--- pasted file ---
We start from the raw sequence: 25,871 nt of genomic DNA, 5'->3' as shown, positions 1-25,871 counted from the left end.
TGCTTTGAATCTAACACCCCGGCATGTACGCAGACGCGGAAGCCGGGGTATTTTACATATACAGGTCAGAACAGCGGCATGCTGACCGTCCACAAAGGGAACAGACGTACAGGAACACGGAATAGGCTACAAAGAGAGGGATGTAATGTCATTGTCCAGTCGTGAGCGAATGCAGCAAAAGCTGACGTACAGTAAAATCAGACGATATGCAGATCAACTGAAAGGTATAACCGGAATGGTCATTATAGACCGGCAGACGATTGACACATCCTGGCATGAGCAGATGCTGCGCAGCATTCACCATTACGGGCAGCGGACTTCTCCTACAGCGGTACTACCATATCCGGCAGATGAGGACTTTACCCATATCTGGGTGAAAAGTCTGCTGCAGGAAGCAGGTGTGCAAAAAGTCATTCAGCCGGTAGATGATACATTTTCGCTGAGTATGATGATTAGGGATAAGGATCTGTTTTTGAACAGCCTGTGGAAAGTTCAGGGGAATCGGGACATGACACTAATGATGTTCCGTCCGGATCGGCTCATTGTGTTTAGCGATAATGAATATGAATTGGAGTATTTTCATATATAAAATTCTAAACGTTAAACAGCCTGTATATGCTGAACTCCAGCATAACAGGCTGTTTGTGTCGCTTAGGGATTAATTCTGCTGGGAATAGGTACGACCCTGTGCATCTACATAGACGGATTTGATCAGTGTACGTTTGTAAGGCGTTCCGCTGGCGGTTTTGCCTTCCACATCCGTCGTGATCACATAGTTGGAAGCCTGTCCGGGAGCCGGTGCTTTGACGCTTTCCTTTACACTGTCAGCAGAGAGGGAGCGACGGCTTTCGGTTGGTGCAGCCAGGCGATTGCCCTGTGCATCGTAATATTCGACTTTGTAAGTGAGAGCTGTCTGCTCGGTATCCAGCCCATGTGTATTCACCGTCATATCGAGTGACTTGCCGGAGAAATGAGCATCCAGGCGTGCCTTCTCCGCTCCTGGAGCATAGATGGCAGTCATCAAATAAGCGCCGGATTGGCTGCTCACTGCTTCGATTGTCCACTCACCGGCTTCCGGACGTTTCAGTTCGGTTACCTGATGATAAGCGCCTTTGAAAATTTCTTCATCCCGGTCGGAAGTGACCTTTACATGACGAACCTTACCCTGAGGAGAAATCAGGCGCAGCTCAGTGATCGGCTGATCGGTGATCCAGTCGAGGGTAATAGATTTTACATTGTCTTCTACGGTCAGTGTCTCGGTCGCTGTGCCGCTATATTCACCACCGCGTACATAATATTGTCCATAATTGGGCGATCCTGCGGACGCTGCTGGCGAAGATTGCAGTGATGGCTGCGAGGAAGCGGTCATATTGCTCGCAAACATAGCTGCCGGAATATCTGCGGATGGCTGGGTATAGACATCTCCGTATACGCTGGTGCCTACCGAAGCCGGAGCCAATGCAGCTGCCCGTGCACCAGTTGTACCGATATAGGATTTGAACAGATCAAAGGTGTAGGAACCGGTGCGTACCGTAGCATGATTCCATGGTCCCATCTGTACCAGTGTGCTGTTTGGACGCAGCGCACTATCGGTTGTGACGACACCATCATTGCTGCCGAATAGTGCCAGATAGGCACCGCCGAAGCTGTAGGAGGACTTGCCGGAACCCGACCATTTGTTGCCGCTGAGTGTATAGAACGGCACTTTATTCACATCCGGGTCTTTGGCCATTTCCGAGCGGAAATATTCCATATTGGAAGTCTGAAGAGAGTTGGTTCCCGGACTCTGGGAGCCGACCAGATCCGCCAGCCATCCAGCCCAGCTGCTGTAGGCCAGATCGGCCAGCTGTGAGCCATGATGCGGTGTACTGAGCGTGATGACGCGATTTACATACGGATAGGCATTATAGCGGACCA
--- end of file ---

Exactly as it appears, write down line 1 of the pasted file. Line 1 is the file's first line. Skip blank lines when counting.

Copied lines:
We start from the raw sequence: 25,871 nt of genomic DNA, 5'->3' as shown, positions 1-25,871 counted from the left end.